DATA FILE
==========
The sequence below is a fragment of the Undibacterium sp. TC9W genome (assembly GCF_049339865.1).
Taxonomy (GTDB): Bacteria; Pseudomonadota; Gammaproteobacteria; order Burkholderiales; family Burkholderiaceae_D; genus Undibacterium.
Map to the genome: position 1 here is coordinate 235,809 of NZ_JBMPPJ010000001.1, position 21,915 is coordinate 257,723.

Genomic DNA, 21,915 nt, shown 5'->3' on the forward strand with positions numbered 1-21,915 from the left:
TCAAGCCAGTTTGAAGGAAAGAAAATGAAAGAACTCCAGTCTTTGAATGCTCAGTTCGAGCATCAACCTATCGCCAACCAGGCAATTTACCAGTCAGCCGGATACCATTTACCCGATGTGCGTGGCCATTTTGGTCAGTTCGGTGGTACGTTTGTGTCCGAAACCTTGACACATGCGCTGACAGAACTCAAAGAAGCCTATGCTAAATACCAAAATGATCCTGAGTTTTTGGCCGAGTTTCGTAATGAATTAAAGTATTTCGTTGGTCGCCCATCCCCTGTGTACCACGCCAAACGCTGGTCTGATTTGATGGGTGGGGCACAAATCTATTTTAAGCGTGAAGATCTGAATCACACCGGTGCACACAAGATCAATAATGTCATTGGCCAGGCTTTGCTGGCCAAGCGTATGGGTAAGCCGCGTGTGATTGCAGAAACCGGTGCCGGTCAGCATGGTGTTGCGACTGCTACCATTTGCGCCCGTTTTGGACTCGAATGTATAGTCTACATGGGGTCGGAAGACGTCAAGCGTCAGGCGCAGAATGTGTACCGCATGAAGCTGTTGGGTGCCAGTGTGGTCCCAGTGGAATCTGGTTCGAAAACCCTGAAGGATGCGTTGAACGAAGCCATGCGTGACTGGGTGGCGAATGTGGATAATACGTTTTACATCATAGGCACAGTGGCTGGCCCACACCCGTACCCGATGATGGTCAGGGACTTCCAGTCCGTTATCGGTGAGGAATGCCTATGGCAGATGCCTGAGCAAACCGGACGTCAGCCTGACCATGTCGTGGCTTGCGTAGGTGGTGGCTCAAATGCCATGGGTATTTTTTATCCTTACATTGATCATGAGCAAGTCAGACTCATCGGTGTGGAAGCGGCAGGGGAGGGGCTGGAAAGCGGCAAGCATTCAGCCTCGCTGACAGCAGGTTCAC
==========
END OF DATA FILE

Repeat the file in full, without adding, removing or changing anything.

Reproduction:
The sequence below is a fragment of the Undibacterium sp. TC9W genome (assembly GCF_049339865.1).
Taxonomy (GTDB): Bacteria; Pseudomonadota; Gammaproteobacteria; order Burkholderiales; family Burkholderiaceae_D; genus Undibacterium.
Map to the genome: position 1 here is coordinate 235,809 of NZ_JBMPPJ010000001.1, position 21,915 is coordinate 257,723.

Genomic DNA, 21,915 nt, shown 5'->3' on the forward strand with positions numbered 1-21,915 from the left:
TCAAGCCAGTTTGAAGGAAAGAAAATGAAAGAACTCCAGTCTTTGAATGCTCAGTTCGAGCATCAACCTATCGCCAACCAGGCAATTTACCAGTCAGCCGGATACCATTTACCCGATGTGCGTGGCCATTTTGGTCAGTTCGGTGGTACGTTTGTGTCCGAAACCTTGACACATGCGCTGACAGAACTCAAAGAAGCCTATGCTAAATACCAAAATGATCCTGAGTTTTTGGCCGAGTTTCGTAATGAATTAAAGTATTTCGTTGGTCGCCCATCCCCTGTGTACCACGCCAAACGCTGGTCTGATTTGATGGGTGGGGCACAAATCTATTTTAAGCGTGAAGATCTGAATCACACCGGTGCACACAAGATCAATAATGTCATTGGCCAGGCTTTGCTGGCCAAGCGTATGGGTAAGCCGCGTGTGATTGCAGAAACCGGTGCCGGTCAGCATGGTGTTGCGACTGCTACCATTTGCGCCCGTTTTGGACTCGAATGTATAGTCTACATGGGGTCGGAAGACGTCAAGCGTCAGGCGCAGAATGTGTACCGCATGAAGCTGTTGGGTGCCAGTGTGGTCCCAGTGGAATCTGGTTCGAAAACCCTGAAGGATGCGTTGAACGAAGCCATGCGTGACTGGGTGGCGAATGTGGATAATACGTTTTACATCATAGGCACAGTGGCTGGCCCACACCCGTACCCGATGATGGTCAGGGACTTCCAGTCCGTTATCGGTGAGGAATGCCTATGGCAGATGCCTGAGCAAACCGGACGTCAGCCTGACCATGTCGTGGCTTGCGTAGGTGGTGGCTCAAATGCCATGGGTATTTTTTATCCTTACATTGATCATGAGCAAGTCAGACTCATCGGTGTGGAAGCGGCAGGGGAGGGGCTGGAAAGCGGCAAGCATTCAGCCTCGCTGACAGCAGGTTCAC